The Australian Communication and Media Authority have formed an alliance with Microsoft to fight cybercrime.
Microsoft, through its Cyber Threat Intelligence Program (C-TIP), and the Australian Communication and Media Authority's (ACMA) Australian Internet Security Initiative (AISI) have struck a new agreement to fight cybercrime.
The new agreement involves real-time sharing of data on Australian computers identified as being infected with malware.
This collaboration will allow the ACMA to have better situational awareness of cyber threats, which in turn will enable it to more quickly and efficiently notify ISPs of potential security issues with their customers' computers. AISI, which has operated since 2005, is recognised globally for its work in sharing threat information with local Internet Service Providers (ISPs). The announcement coincides with new research from Microsoft that shows cybercriminals are increasingly turning to deceptive tactics for malicious purposes, such as stealing people's personal and financial information, as attacks against software are become more difficult and expensive.
The data revealed that there has been a 70 percent decline in the number of severe vulnerabilities exploited in Microsoft products between 2010 and 2013.
However, in the last quarter of 2013, the number of computers that had to be disinfected as a result of deceptive tactics more than tripled.
Microsoft Australia chief security advisor, James Kavanagh, said Australia played a significant role in the global fight against these forms of cybercrime through the Melbourne-based Microsoft Malware Protection Centre.
This centre was established in 2007 and is home to more than 40 researchers, technical writers and developers who are specialists in malware analysis and response.
Together with two similar Microsoft labs located in the US and Germany, they process some 10 billion telemetry reports every month and operate 24 hours a day 7 days a week, 365 days a year to protect more than a billion devices running Windows.
Kavanagh said the centre often dealt with threats and incidents occurring in our region, with cases from Australia, Japan, China and other Asia-Pacific countries often first handled by the Melbourne centre.
"It's a high-intensity environment that is often abuzz with a shared enthusiasm to combat a new threat or decipher a cybercriminal technique that has just been observed," he said.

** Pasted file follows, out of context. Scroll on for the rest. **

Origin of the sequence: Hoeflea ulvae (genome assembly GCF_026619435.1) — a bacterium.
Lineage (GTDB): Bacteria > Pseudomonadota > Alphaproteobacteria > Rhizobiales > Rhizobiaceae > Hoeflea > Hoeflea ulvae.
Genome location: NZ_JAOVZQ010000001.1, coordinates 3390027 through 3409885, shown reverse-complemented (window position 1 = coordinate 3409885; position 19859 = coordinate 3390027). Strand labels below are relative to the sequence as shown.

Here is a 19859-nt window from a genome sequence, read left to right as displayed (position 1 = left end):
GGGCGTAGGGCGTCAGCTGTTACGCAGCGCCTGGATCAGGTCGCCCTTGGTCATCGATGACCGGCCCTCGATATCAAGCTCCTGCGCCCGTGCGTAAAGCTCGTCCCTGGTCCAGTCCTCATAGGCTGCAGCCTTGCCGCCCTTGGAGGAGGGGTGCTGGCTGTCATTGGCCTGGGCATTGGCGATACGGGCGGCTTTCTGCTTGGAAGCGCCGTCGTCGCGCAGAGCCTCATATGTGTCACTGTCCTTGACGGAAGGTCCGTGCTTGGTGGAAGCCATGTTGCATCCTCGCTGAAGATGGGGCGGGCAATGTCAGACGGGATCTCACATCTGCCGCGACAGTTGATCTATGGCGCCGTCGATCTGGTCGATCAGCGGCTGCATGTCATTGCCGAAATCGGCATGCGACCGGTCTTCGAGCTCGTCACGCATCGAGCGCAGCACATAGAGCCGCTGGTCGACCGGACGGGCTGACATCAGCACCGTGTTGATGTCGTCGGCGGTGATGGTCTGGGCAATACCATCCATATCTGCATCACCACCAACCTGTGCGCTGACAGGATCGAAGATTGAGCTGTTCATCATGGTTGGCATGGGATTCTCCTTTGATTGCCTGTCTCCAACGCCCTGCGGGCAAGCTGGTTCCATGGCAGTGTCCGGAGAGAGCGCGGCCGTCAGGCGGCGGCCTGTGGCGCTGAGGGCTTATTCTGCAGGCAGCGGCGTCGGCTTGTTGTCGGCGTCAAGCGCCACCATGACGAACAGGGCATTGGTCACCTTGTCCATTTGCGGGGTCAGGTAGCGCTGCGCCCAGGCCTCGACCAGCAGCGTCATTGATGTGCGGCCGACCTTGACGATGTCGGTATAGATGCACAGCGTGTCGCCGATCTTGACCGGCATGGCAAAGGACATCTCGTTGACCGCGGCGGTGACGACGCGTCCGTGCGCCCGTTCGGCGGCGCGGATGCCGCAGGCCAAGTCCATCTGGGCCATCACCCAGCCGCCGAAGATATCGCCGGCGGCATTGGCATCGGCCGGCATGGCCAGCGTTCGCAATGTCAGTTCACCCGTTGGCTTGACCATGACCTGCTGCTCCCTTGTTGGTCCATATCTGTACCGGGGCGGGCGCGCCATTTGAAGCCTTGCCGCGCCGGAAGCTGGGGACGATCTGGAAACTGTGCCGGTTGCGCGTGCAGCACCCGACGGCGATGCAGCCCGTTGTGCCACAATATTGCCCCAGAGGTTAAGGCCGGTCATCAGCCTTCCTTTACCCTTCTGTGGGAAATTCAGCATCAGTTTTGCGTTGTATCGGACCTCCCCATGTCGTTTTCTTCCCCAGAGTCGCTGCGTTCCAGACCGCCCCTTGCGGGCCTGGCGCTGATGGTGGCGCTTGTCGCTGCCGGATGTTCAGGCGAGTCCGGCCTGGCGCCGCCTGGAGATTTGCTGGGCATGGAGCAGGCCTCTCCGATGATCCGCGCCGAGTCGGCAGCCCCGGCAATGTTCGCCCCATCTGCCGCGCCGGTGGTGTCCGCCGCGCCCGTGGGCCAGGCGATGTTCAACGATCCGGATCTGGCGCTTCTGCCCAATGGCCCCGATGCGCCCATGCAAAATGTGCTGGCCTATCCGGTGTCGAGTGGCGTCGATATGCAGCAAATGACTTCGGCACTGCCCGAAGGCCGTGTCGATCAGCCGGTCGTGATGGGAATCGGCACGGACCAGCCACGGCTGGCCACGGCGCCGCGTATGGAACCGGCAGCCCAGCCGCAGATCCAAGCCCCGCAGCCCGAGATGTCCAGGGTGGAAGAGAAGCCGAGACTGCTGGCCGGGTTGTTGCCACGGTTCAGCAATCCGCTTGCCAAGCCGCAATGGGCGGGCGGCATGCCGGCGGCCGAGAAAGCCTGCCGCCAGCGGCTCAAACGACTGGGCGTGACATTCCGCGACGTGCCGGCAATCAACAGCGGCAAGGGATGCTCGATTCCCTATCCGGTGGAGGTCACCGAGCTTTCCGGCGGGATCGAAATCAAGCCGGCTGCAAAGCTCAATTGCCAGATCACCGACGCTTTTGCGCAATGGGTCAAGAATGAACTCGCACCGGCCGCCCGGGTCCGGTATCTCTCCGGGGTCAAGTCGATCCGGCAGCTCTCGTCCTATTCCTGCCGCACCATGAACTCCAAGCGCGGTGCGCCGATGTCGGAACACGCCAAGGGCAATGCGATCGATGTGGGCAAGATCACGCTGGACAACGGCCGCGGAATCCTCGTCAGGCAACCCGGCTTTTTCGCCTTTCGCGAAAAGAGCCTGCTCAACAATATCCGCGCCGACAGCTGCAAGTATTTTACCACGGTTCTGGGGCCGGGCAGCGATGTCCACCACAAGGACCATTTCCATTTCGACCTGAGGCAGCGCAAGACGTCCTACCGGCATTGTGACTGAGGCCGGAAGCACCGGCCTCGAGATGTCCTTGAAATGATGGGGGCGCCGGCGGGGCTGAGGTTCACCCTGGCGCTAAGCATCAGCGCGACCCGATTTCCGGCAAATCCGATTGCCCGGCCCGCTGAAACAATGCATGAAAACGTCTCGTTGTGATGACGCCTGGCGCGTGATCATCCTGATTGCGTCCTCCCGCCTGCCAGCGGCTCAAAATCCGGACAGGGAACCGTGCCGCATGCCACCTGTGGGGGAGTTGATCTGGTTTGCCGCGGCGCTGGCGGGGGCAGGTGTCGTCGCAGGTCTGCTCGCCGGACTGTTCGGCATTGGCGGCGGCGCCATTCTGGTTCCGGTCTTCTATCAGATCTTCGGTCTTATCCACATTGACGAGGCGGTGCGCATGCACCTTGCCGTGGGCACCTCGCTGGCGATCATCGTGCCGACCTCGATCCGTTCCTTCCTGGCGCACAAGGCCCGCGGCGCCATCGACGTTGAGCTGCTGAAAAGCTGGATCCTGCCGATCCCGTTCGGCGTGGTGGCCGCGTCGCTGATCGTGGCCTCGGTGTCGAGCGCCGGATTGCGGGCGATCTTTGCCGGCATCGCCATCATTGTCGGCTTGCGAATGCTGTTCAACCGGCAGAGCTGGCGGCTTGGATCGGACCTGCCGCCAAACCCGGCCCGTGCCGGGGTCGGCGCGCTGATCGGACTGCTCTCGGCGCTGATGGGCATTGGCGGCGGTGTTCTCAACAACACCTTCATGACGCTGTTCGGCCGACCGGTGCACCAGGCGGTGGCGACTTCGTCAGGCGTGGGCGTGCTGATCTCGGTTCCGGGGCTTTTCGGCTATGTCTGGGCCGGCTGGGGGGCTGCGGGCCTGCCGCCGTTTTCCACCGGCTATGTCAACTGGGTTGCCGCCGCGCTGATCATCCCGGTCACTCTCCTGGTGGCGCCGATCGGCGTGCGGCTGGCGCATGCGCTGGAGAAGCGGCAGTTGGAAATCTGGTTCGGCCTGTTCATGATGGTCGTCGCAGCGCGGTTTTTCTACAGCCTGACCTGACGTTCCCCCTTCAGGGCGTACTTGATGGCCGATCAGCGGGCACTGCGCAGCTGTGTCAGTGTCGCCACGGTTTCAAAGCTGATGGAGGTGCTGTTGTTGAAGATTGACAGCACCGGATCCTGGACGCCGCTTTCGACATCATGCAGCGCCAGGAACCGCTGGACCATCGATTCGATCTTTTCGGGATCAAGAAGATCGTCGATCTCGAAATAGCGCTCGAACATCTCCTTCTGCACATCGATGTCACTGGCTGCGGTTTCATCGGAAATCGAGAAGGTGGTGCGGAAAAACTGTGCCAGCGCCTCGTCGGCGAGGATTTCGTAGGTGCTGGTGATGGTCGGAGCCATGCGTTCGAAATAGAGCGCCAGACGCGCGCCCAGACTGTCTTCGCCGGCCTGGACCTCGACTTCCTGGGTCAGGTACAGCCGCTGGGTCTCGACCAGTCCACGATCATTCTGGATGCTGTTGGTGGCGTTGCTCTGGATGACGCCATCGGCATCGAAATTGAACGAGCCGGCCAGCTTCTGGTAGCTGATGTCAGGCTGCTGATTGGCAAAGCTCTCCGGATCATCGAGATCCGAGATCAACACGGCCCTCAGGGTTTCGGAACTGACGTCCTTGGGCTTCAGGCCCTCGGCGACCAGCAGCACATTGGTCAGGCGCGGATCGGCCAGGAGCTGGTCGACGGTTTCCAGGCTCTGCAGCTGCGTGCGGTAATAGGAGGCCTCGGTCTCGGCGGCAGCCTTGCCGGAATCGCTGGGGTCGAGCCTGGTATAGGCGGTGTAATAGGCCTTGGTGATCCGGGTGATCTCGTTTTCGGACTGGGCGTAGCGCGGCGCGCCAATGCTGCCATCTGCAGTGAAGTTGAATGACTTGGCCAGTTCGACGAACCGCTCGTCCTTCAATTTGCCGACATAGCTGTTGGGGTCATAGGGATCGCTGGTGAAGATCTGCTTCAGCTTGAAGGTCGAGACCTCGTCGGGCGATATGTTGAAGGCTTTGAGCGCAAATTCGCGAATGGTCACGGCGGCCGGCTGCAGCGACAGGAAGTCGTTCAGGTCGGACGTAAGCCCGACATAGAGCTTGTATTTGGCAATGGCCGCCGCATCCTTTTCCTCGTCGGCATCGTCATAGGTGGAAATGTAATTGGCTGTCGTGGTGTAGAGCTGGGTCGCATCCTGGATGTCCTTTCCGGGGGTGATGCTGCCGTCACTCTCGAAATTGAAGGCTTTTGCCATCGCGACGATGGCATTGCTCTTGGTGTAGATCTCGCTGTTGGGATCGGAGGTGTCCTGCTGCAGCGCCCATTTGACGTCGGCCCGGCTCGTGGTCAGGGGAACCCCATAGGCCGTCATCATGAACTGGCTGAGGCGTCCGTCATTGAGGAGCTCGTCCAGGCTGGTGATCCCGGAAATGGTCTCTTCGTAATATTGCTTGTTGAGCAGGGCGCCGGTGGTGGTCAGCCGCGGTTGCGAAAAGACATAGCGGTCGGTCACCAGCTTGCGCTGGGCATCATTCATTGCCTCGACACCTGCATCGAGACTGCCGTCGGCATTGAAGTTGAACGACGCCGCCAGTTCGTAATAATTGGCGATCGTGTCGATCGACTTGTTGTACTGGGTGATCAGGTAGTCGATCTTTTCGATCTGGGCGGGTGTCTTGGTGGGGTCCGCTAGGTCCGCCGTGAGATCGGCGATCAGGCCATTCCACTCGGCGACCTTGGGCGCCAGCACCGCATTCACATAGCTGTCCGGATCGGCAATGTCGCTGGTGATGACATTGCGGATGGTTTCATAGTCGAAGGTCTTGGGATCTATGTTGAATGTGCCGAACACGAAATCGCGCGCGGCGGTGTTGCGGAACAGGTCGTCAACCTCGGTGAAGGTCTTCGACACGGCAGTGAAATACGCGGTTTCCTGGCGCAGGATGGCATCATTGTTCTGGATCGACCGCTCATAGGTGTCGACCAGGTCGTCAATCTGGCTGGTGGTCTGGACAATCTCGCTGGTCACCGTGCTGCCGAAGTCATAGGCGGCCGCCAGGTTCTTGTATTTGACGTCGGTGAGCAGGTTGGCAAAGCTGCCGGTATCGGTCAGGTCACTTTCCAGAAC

"One particular aspect of this lab I'd like to tell you about is how we leverage massive data analytics and machine learning to complement the human expertise of our researchers.
He said the team in Melbourne had been increasingly been innovating with big data approaches and machine learning, bringing on stream new capabilities in the past 6 months.
"This technology sifts through a portion of the 750,000 daily reports we receive of malicious files and using machine learning, it tries to rapidly figure out the probability that any particular file is malicious," he said.
"This really is a combined effort of smart people using smart computers. And it's having a big impact.
"In April alone, this machine learning approach processed 1.8 million unique files, directly leading to rapid responses that prevented malware infections on 250,000 computers worldwide."
Kavanagh said real-time exchange of information was essential to keep Australians safe online.
"The AISI, which has operated since 2005, is recognised globally for its work in sharing threat information with local Internet Service Providers (ISPs)," he said.
"This information enables ISPs to reach out and help their customers to rid their computing devices of threats.
"The C-TIP program will complement the AISI's existing work by providing more real-time visibility of infected computer systems in Australia.
"We are thrilled to work with the ACMA on this important initiative."